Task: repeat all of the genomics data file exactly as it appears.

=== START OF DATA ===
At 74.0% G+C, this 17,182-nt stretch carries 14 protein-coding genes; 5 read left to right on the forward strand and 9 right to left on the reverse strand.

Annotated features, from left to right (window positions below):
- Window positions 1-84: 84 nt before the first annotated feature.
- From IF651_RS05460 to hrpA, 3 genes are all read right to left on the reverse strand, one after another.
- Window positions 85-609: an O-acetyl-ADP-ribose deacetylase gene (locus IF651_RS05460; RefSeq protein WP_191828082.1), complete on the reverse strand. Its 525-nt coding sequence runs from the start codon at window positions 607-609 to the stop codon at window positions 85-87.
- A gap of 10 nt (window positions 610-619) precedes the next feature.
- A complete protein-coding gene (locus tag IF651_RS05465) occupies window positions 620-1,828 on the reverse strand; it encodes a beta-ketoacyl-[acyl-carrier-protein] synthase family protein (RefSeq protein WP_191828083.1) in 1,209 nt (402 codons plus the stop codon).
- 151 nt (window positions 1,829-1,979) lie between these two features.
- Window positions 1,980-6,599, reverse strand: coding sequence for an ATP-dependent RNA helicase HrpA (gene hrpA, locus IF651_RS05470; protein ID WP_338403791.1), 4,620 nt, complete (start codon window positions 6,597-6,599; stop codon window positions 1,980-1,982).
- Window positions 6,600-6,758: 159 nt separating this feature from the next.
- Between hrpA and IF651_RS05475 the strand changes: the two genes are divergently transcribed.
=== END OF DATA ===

At 74.0% G+C, this 17,182-nt stretch carries 14 protein-coding genes; 5 read left to right on the forward strand and 9 right to left on the reverse strand.

Annotated features, from left to right (window positions below):
- Window positions 1-84: 84 nt before the first annotated feature.
- From IF651_RS05460 to hrpA, 3 genes are all read right to left on the reverse strand, one after another.
- Window positions 85-609: an O-acetyl-ADP-ribose deacetylase gene (locus IF651_RS05460; RefSeq protein WP_191828082.1), complete on the reverse strand. Its 525-nt coding sequence runs from the start codon at window positions 607-609 to the stop codon at window positions 85-87.
- A gap of 10 nt (window positions 610-619) precedes the next feature.
- A complete protein-coding gene (locus tag IF651_RS05465) occupies window positions 620-1,828 on the reverse strand; it encodes a beta-ketoacyl-[acyl-carrier-protein] synthase family protein (RefSeq protein WP_191828083.1) in 1,209 nt (402 codons plus the stop codon).
- 151 nt (window positions 1,829-1,979) lie between these two features.
- Window positions 1,980-6,599, reverse strand: coding sequence for an ATP-dependent RNA helicase HrpA (gene hrpA, locus IF651_RS05470; protein ID WP_338403791.1), 4,620 nt, complete (start codon window positions 6,597-6,599; stop codon window positions 1,980-1,982).
- Window positions 6,600-6,758: 159 nt separating this feature from the next.
- Between hrpA and IF651_RS05475 the strand changes: the two genes are divergently transcribed.